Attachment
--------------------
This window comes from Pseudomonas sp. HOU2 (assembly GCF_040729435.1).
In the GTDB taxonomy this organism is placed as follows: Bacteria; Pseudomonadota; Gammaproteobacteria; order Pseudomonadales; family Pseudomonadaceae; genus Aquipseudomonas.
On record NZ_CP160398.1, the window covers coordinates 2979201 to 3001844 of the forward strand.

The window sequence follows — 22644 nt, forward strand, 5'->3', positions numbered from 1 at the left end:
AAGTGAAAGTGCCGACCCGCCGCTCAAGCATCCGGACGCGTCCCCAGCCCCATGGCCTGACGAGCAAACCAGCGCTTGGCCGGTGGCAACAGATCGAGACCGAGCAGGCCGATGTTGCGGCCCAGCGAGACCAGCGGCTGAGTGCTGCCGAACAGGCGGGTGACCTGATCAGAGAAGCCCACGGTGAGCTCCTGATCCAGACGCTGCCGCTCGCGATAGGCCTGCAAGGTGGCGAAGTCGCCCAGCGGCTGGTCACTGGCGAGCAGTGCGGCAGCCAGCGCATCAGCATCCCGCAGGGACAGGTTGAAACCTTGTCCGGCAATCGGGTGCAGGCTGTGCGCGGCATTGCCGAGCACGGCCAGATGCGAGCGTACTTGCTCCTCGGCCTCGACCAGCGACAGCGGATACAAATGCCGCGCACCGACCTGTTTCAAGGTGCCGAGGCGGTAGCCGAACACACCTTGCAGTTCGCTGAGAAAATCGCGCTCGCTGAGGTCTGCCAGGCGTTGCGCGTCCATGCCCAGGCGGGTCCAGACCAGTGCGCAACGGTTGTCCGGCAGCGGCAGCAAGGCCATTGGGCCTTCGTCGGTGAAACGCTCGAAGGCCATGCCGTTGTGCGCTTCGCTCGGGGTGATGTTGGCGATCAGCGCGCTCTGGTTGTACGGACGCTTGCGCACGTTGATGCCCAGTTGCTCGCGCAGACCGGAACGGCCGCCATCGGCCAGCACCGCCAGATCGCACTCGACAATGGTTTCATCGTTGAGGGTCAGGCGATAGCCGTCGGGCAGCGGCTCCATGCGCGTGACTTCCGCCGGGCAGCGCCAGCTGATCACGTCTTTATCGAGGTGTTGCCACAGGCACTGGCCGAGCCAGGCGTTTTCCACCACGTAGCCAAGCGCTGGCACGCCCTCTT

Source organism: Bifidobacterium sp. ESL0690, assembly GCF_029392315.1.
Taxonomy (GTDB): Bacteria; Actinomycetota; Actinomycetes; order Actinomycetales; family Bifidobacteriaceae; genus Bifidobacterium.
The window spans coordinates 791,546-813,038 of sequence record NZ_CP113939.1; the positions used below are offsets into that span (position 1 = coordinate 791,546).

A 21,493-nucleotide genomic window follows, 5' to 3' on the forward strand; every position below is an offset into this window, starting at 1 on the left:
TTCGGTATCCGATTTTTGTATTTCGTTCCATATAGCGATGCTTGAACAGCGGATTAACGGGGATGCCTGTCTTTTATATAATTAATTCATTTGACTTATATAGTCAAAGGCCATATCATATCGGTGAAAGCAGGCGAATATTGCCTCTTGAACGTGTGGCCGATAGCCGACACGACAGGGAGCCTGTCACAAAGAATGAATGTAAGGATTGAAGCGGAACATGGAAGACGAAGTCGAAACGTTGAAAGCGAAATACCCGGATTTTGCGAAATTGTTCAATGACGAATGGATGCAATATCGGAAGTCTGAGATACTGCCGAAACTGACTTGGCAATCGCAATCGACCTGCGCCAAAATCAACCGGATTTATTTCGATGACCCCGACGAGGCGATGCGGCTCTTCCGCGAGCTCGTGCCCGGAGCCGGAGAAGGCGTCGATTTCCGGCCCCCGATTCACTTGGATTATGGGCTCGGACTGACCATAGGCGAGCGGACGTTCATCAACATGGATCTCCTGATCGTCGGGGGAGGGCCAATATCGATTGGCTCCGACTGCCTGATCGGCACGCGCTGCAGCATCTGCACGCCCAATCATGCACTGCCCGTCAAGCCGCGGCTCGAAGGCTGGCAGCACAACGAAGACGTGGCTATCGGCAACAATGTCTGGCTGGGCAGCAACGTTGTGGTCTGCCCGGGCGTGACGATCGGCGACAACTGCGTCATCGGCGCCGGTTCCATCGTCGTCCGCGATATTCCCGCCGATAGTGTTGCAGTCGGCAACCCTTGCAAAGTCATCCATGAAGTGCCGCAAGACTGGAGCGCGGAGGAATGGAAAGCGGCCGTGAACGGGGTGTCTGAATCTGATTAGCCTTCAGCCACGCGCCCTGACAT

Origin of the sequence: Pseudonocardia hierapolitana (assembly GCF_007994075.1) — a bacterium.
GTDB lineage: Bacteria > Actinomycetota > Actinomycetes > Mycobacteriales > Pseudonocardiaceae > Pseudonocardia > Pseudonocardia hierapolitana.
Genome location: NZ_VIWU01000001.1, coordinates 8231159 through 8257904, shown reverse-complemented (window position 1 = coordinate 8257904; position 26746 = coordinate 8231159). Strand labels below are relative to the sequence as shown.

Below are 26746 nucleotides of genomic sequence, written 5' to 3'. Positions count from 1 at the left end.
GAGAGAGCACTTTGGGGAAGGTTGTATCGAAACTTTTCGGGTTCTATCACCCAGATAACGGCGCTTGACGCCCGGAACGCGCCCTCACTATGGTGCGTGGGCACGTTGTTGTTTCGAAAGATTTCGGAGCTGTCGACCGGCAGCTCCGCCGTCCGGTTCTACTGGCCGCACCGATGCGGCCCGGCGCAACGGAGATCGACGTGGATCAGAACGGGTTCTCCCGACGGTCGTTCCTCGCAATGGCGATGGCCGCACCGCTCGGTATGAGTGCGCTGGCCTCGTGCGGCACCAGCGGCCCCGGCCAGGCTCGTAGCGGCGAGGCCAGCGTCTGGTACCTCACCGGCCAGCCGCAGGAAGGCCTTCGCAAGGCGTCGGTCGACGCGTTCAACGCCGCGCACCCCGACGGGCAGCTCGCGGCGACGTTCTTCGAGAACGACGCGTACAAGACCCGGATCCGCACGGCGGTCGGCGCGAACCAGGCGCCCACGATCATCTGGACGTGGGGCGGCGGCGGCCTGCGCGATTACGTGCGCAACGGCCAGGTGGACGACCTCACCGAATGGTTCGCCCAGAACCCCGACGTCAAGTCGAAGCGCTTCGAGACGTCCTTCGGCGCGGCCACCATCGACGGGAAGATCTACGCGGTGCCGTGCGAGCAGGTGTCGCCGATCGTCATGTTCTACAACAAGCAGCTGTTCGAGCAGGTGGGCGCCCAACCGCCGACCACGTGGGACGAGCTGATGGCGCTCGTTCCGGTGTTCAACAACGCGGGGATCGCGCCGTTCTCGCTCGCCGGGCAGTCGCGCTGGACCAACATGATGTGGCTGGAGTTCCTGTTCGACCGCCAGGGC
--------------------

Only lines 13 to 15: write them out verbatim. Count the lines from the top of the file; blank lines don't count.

Genome location: NZ_VIWU01000001.1, coordinates 8231159 through 8257904, shown reverse-complemented (window position 1 = coordinate 8257904; position 26746 = coordinate 8231159). Strand labels below are relative to the sequence as shown.

Below are 26746 nucleotides of genomic sequence, written 5' to 3'. Positions count from 1 at the left end.
GAGAGAGCACTTTGGGGAAGGTTGTATCGAAACTTTTCGGGTTCTATCACCCAGATAACGGCGCTTGACGCCCGGAACGCGCCCTCACTATGGTGCGTGGGCACGTTGTTGTTTCGAAAGATTTCGGAGCTGTCGACCGGCAGCTCCGCCGTCCGGTTCTACTGGCCGCACCGATGCGGCCCGGCGCAACGGAGATCGACGTGGATCAGAACGGGTTCTCCCGACGGTCGTTCCTCGCAATGGCGATGGCCGCACCGCTCGGTATGAGTGCGCTGGCCTCGTGCGGCACCAGCGGCCCCGGCCAGGCTCGTAGCGGCGAGGCCAGCGTCTGGTACCTCACCGGCCAGCCGCAGGAAGGCCTTCGCAAGGCGTCGGTCGACGCGTTCAACGCCGCGCACCCCGACGGGCAGCTCGCGGCGACGTTCTTCGAGAACGACGCGTACAAGACCCGGATCCGCACGGCGGTCGGCGCGAACCAGGCGCCCACGATCATCTGGACGTGGGGCGGCGGCGGCCTGCGCGATTACGTGCGCAACGGCCAGGTGGACGACCTCACCGAATGGTTCGCCCAGAACCCCGACGTCAAGTCGAAGCGCTTCGAGACGTCCTTCGGCGCGGCCACCATCGACGGGAAGATCTACGCGGTGCCGTGCGAGCAGGTGTCGCCGATCGTCATGTTCTACAACAAGCAGCTGTTCGAGCAGGTGGGCGCCCAACCGCCGACCACGTGGGACGAGCTGATGGCGCTCGTTCCGGTGTTCAACAACGCGGGGATCGCGCCGTTCTCGCTCGCCGGGCAGTCGCGCTGGACCAACATGATGTGGCTGGAGTTCCTGTTCGACCGCCAGGGC